UTMC joins clinical trial to reduce disability after accidents

by Jun 30, 2014

Home » FAQs » UTMC joins clinical trial to reduce disability after accidents

The readers of our Knoxville Tennessee Social Security disability law blog have most likely heard some form of the phrase or warning that “accidents happen.” We rely on our vehicles to get us from point A to point B, often multiple times a day. Although they are incredibly helpful, getting in a vehicle does leave open the door for an accident that could cause serious injuries.

When an accident unexpectedly occurs that leaves us with serious physical injuries that make working impossible, Social Security disability benefits for injuries can help. Even though those that become disabled have relief options available, it is probably safe to assume that a large number of those individuals may wish they had a full recovery from their injuries instead.

The University of Tennessee Medical Center is participating in a clinical trial that will hopefully change the story of some individuals after a serious accident. 

Researchers hypothesize that by giving plasma to trauma patients as soon as possible, specifically before air-transport lands at the hospital, the patient would have a better outcome possibly avoiding disability or even death in many situations. LifeStar, the company that transports many emergency patients to UTMC, is also participating in the clinical trial.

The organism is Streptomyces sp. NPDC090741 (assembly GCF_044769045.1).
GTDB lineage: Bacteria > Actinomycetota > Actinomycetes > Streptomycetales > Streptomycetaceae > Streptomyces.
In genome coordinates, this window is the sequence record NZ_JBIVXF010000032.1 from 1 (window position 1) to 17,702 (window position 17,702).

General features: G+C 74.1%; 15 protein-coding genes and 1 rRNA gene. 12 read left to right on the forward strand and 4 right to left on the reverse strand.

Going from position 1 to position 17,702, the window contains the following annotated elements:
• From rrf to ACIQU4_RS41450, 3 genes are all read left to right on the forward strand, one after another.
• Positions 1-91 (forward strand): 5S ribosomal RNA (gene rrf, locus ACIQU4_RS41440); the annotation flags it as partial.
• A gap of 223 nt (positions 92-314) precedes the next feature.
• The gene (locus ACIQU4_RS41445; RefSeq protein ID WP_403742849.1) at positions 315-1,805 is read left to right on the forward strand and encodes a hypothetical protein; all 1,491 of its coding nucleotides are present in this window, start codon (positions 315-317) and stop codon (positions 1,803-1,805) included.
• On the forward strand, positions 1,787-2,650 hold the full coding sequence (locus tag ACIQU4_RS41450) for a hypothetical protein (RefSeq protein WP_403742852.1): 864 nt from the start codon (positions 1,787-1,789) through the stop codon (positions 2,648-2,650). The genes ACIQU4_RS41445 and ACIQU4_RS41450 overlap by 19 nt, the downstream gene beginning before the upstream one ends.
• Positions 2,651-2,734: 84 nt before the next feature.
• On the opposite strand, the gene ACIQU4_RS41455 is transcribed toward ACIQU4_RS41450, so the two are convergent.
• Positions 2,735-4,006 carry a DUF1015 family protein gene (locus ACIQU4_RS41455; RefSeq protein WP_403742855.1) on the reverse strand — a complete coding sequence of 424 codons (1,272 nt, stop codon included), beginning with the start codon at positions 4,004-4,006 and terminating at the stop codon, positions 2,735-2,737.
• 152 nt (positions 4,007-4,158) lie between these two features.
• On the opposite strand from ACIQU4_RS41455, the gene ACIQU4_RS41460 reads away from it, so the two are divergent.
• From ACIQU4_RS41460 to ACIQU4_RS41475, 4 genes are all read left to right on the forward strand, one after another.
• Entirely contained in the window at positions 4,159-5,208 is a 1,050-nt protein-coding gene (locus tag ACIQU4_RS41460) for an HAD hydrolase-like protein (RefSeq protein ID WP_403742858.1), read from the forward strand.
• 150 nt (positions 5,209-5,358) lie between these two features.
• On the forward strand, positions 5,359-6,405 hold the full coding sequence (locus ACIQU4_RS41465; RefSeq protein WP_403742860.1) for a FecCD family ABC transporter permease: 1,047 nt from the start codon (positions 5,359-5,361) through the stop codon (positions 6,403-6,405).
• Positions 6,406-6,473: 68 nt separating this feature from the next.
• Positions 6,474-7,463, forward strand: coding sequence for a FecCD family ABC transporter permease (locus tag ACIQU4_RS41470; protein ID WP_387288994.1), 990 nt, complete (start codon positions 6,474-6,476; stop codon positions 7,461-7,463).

This hypothesis isn’t out of left field either. Military service members injured in combat zones often receive plasma early, and it seems to help raise their survival rate. The principal study investigator and UTMC’s trauma medical director Dr. Brian Daley discussed these military findings, and he hopes to see similar results when the theory is applied to the civilian population.

Individuals already routinely receive plasma when taken to the emergency department, but the clinical trial will simply alter the timing of when the patient receives it. As with any other blood transfusion or related matter, those that want to opt out are certainly allowed to do so. Calling, visiting the study’s website, wearing a medical bracelet or carrying a card are all options for opting out prior to a situation in which they could become unexpectedly incapacitated.

Source: Jems, “University of Tennessee Medical Center Participates in Plasma Delivery Study,” Kristi L. Nelson, April 10, 2014